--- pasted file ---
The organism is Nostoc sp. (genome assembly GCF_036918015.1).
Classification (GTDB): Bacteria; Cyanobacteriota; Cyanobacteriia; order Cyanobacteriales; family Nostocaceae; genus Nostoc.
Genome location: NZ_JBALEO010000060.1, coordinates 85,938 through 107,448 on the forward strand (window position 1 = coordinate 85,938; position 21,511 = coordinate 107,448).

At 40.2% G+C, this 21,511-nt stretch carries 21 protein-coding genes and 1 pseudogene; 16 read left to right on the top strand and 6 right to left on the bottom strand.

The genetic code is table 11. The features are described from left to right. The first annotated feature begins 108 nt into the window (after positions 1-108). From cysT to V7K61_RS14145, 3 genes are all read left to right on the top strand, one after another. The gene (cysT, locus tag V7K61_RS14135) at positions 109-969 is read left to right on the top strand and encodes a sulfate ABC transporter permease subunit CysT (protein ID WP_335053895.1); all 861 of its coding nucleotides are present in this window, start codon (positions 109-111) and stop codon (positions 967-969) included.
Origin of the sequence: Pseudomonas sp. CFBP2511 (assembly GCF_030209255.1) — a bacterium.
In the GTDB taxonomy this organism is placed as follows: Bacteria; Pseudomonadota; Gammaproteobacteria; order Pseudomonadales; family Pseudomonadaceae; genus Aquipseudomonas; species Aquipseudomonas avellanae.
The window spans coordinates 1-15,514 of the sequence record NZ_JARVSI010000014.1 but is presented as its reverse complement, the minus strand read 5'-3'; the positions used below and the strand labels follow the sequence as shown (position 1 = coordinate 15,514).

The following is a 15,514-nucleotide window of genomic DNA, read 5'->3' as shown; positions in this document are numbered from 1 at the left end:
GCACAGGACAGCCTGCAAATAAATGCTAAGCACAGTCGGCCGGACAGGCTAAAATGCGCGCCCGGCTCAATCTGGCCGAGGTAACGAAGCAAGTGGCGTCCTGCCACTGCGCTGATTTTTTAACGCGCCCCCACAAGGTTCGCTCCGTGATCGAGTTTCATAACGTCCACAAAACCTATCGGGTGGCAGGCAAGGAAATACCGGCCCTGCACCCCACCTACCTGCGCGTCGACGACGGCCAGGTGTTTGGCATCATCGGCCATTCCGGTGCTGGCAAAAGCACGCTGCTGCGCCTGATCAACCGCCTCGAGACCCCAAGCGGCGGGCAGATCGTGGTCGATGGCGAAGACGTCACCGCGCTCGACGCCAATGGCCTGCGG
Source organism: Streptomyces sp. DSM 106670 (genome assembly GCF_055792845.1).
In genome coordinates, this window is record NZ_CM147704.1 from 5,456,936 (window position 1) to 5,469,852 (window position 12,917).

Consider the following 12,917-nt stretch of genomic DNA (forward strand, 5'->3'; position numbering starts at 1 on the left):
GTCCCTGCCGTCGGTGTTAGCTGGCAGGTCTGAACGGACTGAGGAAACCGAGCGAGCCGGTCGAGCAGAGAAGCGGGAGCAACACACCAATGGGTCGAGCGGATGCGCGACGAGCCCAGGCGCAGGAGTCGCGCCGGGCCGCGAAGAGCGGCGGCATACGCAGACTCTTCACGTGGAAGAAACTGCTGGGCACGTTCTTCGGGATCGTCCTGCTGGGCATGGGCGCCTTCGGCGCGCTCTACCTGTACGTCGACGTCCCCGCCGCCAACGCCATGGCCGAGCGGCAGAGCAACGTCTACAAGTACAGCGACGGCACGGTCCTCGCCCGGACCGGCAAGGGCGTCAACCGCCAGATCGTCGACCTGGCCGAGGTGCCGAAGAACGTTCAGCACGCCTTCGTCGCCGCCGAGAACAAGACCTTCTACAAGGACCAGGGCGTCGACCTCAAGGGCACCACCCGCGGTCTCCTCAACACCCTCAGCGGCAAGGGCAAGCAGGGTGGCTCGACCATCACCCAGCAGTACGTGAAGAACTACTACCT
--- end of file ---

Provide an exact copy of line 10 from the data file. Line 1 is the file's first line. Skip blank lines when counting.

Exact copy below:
GCACAGGACAGCCTGCAAATAAATGCTAAGCACAGTCGGCCGGACAGGCTAAAATGCGCGCCCGGCTCAATCTGGCCGAGGTAACGAAGCAAGTGGCGTCCTGCCACTGCGCTGATTTTTTAACGCGCCCCCACAAGGTTCGCTCCGTGATCGAGTTTCATAACGTCCACAAAACCTATCGGGTGGCAGGCAAGGAAATACCGGCCCTGCACCCCACCTACCTGCGCGTCGACGACGGCCAGGTGTTTGGCATCATCGGCCATTCCGGTGCTGGCAAAAGCACGCTGCTGCGCCTGATCAACCGCCTCGAGACCCCAAGCGGCGGGCAGATCGTGGTCGATGGCGAAGACGTCACCGCGCTCGACGCCAATGGCCTGCGG